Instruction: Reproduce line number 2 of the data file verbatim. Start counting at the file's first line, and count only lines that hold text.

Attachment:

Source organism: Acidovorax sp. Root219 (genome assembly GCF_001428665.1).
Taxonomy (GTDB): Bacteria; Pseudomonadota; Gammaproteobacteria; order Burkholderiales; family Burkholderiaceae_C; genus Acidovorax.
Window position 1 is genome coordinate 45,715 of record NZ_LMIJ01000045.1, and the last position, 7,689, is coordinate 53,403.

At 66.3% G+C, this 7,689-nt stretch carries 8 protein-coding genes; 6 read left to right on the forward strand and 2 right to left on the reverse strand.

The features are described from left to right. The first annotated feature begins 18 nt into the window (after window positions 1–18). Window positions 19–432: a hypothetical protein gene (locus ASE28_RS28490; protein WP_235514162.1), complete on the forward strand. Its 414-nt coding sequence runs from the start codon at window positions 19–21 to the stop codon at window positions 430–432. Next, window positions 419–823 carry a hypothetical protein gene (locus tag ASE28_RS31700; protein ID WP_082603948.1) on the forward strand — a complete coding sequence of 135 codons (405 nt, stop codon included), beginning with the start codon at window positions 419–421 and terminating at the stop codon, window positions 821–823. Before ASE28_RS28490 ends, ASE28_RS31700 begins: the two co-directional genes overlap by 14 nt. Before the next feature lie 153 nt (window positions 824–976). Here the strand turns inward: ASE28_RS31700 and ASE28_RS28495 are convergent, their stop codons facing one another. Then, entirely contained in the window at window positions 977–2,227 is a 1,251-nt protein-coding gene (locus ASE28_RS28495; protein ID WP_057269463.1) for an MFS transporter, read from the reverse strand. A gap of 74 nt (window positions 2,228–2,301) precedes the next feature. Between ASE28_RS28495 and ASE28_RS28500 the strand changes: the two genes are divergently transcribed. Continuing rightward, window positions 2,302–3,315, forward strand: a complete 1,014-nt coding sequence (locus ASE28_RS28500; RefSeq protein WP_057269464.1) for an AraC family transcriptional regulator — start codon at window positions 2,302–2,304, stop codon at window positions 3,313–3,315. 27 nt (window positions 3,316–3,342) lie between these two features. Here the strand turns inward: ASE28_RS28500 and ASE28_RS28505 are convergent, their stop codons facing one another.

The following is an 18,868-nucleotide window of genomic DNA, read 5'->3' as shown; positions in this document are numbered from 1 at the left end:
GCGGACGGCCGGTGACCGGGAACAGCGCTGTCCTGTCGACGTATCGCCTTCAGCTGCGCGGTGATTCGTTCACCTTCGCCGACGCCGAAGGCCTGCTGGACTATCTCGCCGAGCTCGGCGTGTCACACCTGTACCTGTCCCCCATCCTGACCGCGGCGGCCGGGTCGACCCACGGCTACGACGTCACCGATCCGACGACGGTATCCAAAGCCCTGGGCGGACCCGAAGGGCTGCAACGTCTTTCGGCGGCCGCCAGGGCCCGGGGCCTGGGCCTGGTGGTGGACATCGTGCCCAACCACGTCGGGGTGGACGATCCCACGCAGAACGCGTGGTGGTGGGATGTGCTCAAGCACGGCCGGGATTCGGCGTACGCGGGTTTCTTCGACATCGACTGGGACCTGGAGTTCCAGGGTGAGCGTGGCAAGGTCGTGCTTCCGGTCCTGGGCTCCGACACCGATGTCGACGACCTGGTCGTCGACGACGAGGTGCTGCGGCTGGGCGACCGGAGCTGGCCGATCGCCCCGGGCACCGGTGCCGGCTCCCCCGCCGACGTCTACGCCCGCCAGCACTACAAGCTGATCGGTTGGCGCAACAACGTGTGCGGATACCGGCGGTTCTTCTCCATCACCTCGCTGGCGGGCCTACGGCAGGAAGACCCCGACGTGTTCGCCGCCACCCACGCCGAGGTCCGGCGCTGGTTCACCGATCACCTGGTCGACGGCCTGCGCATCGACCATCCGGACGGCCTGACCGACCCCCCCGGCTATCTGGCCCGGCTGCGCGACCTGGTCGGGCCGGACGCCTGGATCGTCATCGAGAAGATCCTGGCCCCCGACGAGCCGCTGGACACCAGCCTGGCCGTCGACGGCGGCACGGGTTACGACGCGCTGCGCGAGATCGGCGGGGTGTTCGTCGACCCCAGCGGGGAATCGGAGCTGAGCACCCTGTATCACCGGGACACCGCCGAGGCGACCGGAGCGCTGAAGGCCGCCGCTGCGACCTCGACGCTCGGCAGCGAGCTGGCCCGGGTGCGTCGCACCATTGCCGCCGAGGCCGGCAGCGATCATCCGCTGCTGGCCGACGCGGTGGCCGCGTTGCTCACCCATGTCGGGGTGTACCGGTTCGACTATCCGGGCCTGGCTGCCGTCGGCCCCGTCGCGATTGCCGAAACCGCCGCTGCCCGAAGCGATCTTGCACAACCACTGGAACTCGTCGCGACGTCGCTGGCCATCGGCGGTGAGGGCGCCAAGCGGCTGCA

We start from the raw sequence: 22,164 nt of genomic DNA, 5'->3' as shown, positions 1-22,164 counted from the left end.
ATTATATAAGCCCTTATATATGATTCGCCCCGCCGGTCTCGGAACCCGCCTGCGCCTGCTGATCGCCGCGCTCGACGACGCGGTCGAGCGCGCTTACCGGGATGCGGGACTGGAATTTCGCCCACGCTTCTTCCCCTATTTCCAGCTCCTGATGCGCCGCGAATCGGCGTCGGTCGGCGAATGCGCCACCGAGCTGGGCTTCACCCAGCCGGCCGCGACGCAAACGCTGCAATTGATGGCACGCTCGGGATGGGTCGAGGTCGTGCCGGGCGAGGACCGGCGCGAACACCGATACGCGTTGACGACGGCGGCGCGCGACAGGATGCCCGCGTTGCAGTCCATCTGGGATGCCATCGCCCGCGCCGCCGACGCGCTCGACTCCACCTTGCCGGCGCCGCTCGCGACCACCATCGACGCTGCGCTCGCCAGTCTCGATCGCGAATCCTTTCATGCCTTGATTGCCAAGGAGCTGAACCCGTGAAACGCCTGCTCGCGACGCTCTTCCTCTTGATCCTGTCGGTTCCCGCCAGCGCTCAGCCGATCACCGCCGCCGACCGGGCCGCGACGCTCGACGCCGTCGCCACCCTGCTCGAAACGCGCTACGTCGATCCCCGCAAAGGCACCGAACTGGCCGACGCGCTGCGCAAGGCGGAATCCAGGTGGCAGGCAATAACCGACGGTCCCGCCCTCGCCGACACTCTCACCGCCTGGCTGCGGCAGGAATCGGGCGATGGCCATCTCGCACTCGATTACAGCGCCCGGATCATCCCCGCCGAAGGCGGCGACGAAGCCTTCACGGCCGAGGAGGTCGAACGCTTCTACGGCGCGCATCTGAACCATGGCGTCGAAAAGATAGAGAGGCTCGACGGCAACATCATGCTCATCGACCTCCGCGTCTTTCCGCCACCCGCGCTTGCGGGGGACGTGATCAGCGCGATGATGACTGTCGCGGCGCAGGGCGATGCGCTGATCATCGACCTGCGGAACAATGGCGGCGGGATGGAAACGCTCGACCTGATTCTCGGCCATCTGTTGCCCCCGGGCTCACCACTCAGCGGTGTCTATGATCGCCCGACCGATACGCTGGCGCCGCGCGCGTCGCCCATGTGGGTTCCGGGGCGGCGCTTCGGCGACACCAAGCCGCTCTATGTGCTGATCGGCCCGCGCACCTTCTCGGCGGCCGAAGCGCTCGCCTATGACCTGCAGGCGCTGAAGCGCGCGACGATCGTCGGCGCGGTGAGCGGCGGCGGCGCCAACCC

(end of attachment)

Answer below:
Taxonomy (GTDB): Bacteria; Pseudomonadota; Gammaproteobacteria; order Burkholderiales; family Burkholderiaceae_C; genus Acidovorax.